The Andrew Carnegie Fellows Program is a continuation of the mission of Carnegie Corporation of New York, as founded by Andrew Carnegie in 1911, to promote the advancement and diffusion of knowledge and understanding. The award is for a period of up to two years, and while the anticipated result is generally a book or major study, the Class of 2022 will also result in an art installation, software applications, and digital platforms.
Read more about the Class of 2022, the Andrew Carnegie Fellows Program, the work of past honorees, the criteria for proposals, and a historical timeline of scholarly research supported by the Corporation. Celebrate the Class of 2022 with our social media and press kit, and join the conversation online at #CarnegieFellows and via Twitter, Instagram, Facebook and LinkedIn.
Class of 2022
Rediet Abebe University of California, Berkeley
Keisha N. Blain University of Pittsburgh
Aura Bogado The Center for Investigative Reporting
Judson Boomhower University of California, San Diego
Sarah Cameron University of Maryland, College Park
Joshua P. DarrLouisiana State University
Kyle Harper University of Oklahoma–Norman Campus
Justene Hill Edwards University of Virginia
Tamara G. J. Leech Montclair State University
Sarah Elizabeth Lewis Harvard University
Beili Liu The University of Texas at Austin
Amanda Logan Northwestern University
Matteo MaggioriStanford Graduate School of Business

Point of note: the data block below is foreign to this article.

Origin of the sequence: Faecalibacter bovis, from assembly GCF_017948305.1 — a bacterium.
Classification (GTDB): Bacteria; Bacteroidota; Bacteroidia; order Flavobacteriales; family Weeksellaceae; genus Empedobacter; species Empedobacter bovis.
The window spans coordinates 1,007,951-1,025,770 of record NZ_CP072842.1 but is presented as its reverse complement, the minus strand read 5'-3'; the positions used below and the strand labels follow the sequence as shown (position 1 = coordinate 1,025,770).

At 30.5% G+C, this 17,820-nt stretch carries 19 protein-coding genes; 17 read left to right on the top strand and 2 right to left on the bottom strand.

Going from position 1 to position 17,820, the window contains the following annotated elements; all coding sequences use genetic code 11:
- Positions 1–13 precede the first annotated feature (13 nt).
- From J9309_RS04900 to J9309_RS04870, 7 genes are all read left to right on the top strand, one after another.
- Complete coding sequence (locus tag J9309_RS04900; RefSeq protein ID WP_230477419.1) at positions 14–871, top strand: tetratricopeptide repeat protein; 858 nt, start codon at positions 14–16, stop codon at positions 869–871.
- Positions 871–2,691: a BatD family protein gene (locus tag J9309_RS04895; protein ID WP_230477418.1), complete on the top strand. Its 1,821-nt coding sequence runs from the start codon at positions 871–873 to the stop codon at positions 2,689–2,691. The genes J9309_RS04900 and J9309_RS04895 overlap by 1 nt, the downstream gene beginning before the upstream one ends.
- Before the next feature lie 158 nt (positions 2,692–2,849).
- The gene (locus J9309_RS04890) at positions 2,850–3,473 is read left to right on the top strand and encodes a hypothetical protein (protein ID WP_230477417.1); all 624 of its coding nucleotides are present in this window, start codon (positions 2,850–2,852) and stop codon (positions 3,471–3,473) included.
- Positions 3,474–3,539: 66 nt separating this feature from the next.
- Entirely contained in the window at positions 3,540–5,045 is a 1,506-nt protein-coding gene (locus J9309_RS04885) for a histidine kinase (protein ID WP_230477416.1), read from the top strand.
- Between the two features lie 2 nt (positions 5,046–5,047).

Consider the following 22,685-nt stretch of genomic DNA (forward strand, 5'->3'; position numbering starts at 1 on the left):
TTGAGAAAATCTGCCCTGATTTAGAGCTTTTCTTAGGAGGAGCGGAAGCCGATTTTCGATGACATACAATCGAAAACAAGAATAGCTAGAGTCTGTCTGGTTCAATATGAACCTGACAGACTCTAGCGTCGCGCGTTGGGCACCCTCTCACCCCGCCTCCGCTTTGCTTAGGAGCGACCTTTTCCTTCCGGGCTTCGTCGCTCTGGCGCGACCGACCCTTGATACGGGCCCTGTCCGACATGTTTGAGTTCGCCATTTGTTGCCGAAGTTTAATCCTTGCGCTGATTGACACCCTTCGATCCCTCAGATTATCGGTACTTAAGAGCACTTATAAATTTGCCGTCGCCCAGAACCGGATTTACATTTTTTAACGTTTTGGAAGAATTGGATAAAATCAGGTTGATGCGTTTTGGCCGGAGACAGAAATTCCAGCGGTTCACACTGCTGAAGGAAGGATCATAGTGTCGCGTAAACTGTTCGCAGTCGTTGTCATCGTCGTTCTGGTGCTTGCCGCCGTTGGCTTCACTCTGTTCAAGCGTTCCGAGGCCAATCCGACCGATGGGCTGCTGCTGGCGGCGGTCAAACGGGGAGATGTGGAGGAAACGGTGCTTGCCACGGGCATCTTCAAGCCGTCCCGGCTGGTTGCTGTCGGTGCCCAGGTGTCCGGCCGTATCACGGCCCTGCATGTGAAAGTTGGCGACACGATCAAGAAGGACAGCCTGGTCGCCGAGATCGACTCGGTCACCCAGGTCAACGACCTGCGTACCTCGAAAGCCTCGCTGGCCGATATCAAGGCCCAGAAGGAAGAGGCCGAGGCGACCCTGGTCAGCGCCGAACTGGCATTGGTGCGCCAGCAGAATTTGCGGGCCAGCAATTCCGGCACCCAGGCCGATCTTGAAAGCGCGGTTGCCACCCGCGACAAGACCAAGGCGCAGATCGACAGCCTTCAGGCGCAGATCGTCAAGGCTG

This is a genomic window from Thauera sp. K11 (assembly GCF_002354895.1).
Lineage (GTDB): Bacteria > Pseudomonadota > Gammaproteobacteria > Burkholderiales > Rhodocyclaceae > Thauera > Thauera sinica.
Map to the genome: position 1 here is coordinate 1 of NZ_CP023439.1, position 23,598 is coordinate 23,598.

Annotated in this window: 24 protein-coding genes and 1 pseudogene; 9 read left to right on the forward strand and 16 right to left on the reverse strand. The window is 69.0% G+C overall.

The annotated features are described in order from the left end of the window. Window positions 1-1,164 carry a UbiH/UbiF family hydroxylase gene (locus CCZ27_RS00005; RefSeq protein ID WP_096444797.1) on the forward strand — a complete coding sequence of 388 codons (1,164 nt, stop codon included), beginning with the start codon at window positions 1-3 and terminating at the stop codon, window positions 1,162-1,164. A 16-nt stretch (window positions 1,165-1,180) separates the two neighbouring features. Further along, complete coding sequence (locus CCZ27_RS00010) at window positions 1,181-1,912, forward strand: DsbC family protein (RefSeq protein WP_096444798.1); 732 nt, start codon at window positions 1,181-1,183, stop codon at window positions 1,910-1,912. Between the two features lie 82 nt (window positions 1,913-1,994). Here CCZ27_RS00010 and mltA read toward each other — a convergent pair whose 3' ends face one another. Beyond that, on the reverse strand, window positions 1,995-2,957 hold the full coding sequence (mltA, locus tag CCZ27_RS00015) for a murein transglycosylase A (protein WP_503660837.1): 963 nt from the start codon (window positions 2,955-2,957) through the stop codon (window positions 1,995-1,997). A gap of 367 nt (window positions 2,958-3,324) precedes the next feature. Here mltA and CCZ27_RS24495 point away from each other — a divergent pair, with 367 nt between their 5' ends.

Michael Méndez University of California, Irvine
Beth Rose Middleton Manning University of California, Davis
Wangui Muigai Brandeis University
George Derek Musgrove University of Maryland, Baltimore County
Vann R. Newkirk II New America
Jonathan Corpus Ong University of Massachusetts Amherst
Patrick Phillips Stanford University
Rashawn Ray The Brookings Institution
Andrew Sluyter Louisiana State University
Johannes Stroebel New York University Stern School of Business
Daniel Treisman University of California, Los Angeles
Jessica Trounstine University of California, Merced
Michael Vandenbergh Vanderbilt Law School
Monica M. White University of Wisconsin–Madison
Mark Wilson University of North Carolina at Charlotte
Andrew Carnegie Fellows Program Jurors
Chair: John J. DeGioiaPresident, Georgetown University
Joseph E. Aoun President, Northeastern University
Jared L. Cohon President Emeritus and University Professor of Engineering, Carnegie Mellon University
Jonathan F. Fanton President Emeritus, American Academy of Arts and Sciences
Rush D. Holt CEO Emeritus, American Association for the Advancement of Science
Alberto Ibargüen President and CEO, John S. and James L. Knight Foundation
Ira Katznelson Ruggles Professor of Political Science and History, Columbia University
Arthur Levine President Emeritus, The Woodrow Wilson National Fellowship Foundation
Earl Lewis Founding Director, Center for Social Solutions, University of Michigan; Former President, The Andrew W. Mellon Foundation
Marcia McNuttPresident, National Academy of Sciences
Martha Minow 300th Anniversary University Professor, Harvard University
Louise Richardson Vice-Chancellor, University of Oxford; President-Elect, Carnegie Corporation of New York
Pauline Yu President Emerita, American Council of Learned Societies
About Carnegie Corporation of New York
Carnegie Corporation of New York was established by Andrew Carnegie in 1911 to promote the advancement and diffusion of knowledge and understanding. In keeping with this mandate, the Corporation’s work focuses on the issues that Carnegie considered of paramount importance: education, international peace, and a strong democracy. @CarnegieCorp